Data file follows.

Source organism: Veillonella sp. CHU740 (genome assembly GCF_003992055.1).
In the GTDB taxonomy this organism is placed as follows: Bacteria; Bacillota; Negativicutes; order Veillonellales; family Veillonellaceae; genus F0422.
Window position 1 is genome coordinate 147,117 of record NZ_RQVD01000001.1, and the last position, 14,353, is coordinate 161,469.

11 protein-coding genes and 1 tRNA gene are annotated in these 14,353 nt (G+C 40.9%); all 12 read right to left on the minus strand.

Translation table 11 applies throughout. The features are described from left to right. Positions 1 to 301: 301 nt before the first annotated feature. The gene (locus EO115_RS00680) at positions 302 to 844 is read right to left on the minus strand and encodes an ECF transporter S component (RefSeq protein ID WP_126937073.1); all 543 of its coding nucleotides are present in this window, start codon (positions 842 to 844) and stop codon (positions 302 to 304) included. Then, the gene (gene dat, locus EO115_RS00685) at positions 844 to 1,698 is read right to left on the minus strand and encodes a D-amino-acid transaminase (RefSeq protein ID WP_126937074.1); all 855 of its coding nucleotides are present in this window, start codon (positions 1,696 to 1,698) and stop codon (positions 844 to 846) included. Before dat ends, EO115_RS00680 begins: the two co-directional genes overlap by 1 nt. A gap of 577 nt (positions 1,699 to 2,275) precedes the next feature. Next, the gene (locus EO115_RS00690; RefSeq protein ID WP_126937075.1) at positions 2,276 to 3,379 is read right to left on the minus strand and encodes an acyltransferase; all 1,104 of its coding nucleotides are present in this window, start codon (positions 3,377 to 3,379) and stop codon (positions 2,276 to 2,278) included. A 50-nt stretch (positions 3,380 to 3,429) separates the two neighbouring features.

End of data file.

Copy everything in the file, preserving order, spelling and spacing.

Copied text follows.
Source organism: Veillonella sp. CHU740 (genome assembly GCF_003992055.1).
In the GTDB taxonomy this organism is placed as follows: Bacteria; Bacillota; Negativicutes; order Veillonellales; family Veillonellaceae; genus F0422.
Window position 1 is genome coordinate 147,117 of record NZ_RQVD01000001.1, and the last position, 14,353, is coordinate 161,469.

11 protein-coding genes and 1 tRNA gene are annotated in these 14,353 nt (G+C 40.9%); all 12 read right to left on the minus strand.

Translation table 11 applies throughout. The features are described from left to right. Positions 1 to 301: 301 nt before the first annotated feature. The gene (locus EO115_RS00680) at positions 302 to 844 is read right to left on the minus strand and encodes an ECF transporter S component (RefSeq protein ID WP_126937073.1); all 543 of its coding nucleotides are present in this window, start codon (positions 842 to 844) and stop codon (positions 302 to 304) included. Then, the gene (gene dat, locus EO115_RS00685) at positions 844 to 1,698 is read right to left on the minus strand and encodes a D-amino-acid transaminase (RefSeq protein ID WP_126937074.1); all 855 of its coding nucleotides are present in this window, start codon (positions 1,696 to 1,698) and stop codon (positions 844 to 846) included. Before dat ends, EO115_RS00680 begins: the two co-directional genes overlap by 1 nt. A gap of 577 nt (positions 1,699 to 2,275) precedes the next feature. Next, the gene (locus EO115_RS00690; RefSeq protein ID WP_126937075.1) at positions 2,276 to 3,379 is read right to left on the minus strand and encodes an acyltransferase; all 1,104 of its coding nucleotides are present in this window, start codon (positions 3,377 to 3,379) and stop codon (positions 2,276 to 2,278) included. A 50-nt stretch (positions 3,380 to 3,429) separates the two neighbouring features.